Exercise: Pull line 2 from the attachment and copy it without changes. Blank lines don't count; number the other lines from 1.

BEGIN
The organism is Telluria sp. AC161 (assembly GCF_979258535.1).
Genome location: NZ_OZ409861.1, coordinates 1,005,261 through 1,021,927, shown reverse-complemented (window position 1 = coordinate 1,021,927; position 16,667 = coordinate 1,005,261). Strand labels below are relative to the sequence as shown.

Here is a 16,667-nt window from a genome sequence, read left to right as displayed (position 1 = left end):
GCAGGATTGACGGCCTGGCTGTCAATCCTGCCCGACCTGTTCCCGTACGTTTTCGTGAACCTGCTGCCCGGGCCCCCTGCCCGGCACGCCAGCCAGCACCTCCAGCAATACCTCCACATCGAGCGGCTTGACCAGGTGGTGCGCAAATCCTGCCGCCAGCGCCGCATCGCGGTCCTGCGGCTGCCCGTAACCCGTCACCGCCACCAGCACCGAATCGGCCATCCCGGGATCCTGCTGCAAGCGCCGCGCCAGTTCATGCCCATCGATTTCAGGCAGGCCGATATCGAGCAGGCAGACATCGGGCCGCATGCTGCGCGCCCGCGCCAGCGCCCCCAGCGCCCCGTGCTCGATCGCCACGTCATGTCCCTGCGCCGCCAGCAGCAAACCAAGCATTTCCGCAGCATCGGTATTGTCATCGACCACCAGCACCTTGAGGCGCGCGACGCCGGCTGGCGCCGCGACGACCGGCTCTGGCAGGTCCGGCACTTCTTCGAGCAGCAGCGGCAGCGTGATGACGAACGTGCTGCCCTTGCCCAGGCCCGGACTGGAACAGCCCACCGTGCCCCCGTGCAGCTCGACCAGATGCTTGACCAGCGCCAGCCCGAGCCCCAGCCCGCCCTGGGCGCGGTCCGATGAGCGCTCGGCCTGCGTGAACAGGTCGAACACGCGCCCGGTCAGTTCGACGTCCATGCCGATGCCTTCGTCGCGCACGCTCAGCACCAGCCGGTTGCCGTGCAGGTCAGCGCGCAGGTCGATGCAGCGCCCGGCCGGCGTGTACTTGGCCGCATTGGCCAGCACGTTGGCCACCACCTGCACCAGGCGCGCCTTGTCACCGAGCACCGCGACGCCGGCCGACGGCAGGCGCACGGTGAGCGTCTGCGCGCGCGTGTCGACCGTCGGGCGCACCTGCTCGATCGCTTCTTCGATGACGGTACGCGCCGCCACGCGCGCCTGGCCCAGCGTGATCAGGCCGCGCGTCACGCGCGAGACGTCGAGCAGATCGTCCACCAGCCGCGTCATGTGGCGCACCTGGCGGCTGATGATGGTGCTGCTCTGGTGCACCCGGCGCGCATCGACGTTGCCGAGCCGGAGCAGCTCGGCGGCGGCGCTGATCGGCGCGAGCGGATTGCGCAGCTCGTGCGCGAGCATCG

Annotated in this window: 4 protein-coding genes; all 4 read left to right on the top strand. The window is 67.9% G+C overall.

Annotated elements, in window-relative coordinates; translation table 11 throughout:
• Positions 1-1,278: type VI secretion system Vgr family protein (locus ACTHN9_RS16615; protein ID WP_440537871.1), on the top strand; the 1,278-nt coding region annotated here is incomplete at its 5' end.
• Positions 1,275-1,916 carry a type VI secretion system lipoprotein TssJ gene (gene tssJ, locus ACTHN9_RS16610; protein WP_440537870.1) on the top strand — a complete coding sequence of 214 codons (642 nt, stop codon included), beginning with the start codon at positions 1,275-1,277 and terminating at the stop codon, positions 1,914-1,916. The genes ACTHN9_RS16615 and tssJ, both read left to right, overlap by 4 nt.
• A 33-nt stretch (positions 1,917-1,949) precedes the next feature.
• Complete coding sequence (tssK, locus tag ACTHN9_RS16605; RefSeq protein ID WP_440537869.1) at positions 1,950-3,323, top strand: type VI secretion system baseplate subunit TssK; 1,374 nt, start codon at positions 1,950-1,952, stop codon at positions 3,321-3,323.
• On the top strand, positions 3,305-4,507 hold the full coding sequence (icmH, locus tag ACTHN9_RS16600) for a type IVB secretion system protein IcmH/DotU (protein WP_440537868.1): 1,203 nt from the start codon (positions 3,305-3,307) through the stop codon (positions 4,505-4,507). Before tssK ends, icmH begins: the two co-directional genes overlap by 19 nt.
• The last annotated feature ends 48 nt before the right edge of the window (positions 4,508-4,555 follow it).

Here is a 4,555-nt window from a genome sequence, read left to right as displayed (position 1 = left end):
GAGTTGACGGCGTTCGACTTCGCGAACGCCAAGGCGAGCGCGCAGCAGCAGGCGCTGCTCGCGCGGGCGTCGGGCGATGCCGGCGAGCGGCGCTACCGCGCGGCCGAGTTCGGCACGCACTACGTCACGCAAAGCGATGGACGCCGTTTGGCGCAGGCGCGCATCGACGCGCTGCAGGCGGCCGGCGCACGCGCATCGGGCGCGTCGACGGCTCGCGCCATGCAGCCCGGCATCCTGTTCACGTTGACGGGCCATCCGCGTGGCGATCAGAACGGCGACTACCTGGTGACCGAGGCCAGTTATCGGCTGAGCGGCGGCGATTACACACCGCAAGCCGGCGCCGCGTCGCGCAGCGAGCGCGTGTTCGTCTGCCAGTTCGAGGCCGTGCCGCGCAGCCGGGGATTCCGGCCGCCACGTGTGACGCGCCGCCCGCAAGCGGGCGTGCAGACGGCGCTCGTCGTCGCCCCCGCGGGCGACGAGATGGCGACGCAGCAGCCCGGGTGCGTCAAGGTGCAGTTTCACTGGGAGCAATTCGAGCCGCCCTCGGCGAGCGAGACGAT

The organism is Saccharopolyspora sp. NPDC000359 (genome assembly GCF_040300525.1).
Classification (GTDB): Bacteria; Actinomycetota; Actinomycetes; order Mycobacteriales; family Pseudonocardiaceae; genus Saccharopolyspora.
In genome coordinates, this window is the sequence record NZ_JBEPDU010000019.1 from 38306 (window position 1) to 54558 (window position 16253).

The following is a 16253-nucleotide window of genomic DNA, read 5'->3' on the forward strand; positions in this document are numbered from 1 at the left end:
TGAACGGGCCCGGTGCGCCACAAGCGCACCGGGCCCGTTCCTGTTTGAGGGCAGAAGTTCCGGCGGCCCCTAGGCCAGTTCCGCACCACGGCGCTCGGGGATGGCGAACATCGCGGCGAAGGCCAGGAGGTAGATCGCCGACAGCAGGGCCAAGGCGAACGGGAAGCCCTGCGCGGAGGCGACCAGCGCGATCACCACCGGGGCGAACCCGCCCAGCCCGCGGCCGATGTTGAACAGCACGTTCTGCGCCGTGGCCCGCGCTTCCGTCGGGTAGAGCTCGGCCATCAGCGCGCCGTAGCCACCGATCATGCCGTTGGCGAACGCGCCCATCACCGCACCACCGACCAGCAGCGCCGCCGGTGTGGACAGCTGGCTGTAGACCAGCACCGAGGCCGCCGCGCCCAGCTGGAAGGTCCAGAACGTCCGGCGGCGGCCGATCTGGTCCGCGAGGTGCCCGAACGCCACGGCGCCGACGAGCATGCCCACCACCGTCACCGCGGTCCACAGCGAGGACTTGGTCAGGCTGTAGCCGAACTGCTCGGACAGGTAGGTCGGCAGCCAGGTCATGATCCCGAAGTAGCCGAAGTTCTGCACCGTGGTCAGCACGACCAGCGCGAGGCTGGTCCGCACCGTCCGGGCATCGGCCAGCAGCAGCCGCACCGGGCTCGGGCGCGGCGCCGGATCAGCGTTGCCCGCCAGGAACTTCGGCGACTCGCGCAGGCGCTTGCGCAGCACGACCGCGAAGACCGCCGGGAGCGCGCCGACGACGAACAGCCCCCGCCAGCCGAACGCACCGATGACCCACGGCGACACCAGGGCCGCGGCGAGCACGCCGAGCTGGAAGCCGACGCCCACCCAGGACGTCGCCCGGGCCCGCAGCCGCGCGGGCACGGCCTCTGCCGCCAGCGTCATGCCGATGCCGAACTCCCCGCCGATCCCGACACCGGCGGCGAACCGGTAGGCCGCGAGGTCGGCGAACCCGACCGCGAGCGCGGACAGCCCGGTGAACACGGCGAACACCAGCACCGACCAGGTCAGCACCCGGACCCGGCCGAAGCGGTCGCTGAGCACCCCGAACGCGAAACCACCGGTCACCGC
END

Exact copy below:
Genome location: NZ_OZ409861.1, coordinates 1,005,261 through 1,021,927, shown reverse-complemented (window position 1 = coordinate 1,021,927; position 16,667 = coordinate 1,005,261). Strand labels below are relative to the sequence as shown.